The computing profession is fast-moving and dynamic. New technical areas are arising very quickly and having a huge impact in short timeframes. The IEEE Computer Society wants to make sure that we are serving the community in these new areas as well as our more established ones. We want to hear the ideas from our members and volunteers about where the field is headed, and which impactful areas we need to be supporting.
Funded activities will be “seed grants” that support new activities that allow us to gauge the interest from the community in a technical topic, and demonstrate where future efforts will be beneficial for the computing profession.
Winning proposals will receive funding and staff assistance (with items such as publicizing an event, recruiting volunteers, or editing copy). We envision funding several proposals of up to US$25,000, and one or two larger proposals (US$50,000 – US$75,000).
The emerging technology proposal submission deadline is 14 January 2022.
Successful proposals will convincingly describe an activity that is:
In a technical field that is not yet (or not adequately) addressed by existing work within the Society;
Feasible to accomplish with seed funding;
Impactful to the Society and our member communities;
Potentially leading to future activities and growth for the Society;
Accompanied by details regarding an appropriate budget, approach, and engaged volunteer leaders that can accomplish the proposed work.
Additionally, proposals that come with a statement of support from an interested Computer Society group, and potentially partial funding, may be given higher priority. These indicators would provide the committee with more confidence in the importance of the topic.
We don’t want to limit the types of activities that can be proposed – we are looking forward to seeing creativity in the proposals submitted and are open to trying new types of activities that have worked well elsewhere. Some examples of interesting activities could include:
Newsletters, technical reports, and other communication mechanisms that summarize results in an emerging technical area and help increase awareness/interest;
Panel discussions/workshops that bring together diverse perspectives on an emerging area to articulate results and important open questions;
Hackathons, student competitions, maker events, and other hands-on activities that chance to conduct small experiments with emerging technical domains.
This program is not intended to support new or existing conferences and publications. Ideas for these should be directed to the appropriate IEEE Computer Society program board.
Emerging technologies, in the context of this call for proposals, is a technical field that is not yet (or not adequately) addressed by existing work within the society. Examples include:
A new technology not currently addressed by Computer Society activities with promising benefits for applicability and impact;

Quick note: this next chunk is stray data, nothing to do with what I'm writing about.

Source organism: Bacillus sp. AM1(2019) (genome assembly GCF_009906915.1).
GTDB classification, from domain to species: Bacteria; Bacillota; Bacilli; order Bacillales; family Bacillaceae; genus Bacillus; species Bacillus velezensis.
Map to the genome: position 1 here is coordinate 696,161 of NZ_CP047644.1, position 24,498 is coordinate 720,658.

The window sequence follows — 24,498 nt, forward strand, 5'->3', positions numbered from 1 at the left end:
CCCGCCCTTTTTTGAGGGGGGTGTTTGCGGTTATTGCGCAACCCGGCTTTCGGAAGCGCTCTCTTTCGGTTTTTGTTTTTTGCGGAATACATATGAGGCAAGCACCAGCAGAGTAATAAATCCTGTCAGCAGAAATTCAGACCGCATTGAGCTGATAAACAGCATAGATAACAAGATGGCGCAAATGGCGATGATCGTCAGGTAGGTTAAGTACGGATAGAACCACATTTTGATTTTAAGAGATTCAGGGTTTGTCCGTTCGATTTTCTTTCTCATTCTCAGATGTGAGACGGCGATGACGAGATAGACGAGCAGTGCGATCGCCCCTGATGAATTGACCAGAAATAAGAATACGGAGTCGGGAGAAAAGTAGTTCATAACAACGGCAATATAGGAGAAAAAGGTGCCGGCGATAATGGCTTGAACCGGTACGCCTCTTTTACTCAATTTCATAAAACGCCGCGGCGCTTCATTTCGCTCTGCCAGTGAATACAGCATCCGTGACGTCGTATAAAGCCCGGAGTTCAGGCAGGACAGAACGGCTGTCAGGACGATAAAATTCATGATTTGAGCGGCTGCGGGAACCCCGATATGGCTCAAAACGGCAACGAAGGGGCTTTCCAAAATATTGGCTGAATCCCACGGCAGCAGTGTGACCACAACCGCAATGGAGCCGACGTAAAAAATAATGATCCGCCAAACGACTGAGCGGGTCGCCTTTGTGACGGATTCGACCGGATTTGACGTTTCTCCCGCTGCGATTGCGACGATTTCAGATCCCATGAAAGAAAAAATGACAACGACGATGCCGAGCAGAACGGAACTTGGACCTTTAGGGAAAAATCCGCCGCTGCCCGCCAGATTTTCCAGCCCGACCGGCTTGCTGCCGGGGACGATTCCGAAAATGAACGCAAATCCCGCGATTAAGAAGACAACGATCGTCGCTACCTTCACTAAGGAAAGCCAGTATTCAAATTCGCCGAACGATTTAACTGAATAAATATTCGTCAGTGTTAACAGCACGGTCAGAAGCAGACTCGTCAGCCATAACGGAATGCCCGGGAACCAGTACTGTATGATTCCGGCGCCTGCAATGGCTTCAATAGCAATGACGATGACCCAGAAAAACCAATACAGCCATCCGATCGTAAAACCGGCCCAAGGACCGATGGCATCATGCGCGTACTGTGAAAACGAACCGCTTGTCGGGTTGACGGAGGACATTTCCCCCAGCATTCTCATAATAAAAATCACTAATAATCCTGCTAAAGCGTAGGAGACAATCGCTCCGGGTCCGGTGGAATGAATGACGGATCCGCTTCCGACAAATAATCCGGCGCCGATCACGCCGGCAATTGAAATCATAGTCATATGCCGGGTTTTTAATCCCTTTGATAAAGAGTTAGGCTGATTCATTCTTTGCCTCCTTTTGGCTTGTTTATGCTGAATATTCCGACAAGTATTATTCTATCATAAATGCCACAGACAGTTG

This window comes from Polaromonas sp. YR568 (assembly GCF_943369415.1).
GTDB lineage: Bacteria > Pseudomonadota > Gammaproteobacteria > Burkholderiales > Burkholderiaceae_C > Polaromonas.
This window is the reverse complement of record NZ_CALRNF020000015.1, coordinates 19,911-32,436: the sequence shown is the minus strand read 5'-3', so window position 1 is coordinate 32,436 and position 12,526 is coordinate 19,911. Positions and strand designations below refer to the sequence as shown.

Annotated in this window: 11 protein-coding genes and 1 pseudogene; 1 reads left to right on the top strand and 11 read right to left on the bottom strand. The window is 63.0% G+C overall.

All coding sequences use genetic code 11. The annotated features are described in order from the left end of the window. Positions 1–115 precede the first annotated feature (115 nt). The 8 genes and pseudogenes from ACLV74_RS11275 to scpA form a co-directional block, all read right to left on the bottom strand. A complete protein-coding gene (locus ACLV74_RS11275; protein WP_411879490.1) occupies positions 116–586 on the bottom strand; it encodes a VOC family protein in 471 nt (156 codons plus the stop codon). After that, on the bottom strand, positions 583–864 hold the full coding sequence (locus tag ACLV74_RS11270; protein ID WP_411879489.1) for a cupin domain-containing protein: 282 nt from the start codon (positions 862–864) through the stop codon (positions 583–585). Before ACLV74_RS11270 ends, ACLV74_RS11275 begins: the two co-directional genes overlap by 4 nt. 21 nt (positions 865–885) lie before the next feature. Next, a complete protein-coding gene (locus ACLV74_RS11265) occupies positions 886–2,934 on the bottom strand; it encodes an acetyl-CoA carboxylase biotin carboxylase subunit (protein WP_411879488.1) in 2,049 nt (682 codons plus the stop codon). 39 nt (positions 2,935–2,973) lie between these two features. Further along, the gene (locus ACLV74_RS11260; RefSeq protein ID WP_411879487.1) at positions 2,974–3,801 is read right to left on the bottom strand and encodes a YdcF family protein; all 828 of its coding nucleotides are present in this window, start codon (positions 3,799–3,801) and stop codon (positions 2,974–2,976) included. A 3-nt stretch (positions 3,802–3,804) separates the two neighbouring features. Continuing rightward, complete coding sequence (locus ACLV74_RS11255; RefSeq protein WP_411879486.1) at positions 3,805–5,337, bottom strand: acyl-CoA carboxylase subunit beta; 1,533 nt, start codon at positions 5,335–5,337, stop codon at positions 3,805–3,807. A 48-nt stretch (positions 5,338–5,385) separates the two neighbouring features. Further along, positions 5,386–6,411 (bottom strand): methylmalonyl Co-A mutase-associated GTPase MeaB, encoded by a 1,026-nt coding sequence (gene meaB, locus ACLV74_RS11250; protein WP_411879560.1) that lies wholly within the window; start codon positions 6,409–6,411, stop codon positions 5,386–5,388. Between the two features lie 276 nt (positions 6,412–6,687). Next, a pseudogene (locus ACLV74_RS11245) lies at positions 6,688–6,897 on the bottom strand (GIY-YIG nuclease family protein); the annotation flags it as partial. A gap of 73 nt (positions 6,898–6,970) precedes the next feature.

A technology addressed by Computer Society activities, but which would benefit from activities that address additional aspects not currently covered, such as societal impact, ethics, or security;
An application of a technology addressed by Computer Society activities to a new domain or field, such as healthcare or automotive systems.
Proposals should clearly articulate why the activity fills a compelling gap for the Computer Society.
What types of activities can be proposed?
We are looking for new types of activities that are not already covered by Computer Society units, such as:
Newsletters, technical reports, courses, briefings, roadmaps, and other communications that summarize results and help to increase awareness or interest in an emerging technology
Panel discussions or workshops that bring together diverse perspectives on an emerging technology
Hackathons, student competitions, maker events, and other hands-on activities that give more people the chance to experiment with emerging technologies
Can I submit a proposal for a new conference or publication?
No. There are already mechanisms at the Computer Society to propose new conferences and publications.
For proposing new conferences, review the list of Computer Society Technical Communities (TCs), look for the one with the closest affinity to the proposal, and contact the TC Chair directly. They will walk you through the application process for new conferences.
We expect most proposals to be in the US$5,000 to US$25,000 range. Larger proposals of up to US$75,000 will be considered, but only one or two of these will be awarded.
Are there terms, restrictions, and conditions related to the awarded funding?
All awarded funds must be used in the year awarded. Any unused funds will not be carried over to the next year.
What are the expected deliverables at the end of a proposal?
A final impact report and video are expected from all funded projects and activities. More details about the deliverables will be communicated to selected proposals.
What happens if we charge for participation in the proposed activity and end up with a surplus?
Proposals will be executed as Computer Society activities; therefore, any surplus will be part of the overall Computer Society budget.
Can we make our activity open to non-Computer Society members?
Yes. Activities in which non-Computer Society members can participate may be good visibility for the Society and serve the larger community.
Do all the members of the proposal team need to be Computer Society members?
Yes, the lead team members listed in the proposal should all be Computer Society members. If you want to collaborate with an expert who happens not to be a member, nothing prevents that – they just can’t be a lead proposer.
What countries are eligible for funding?
Applications are welcomed from any eligible IEEE countries.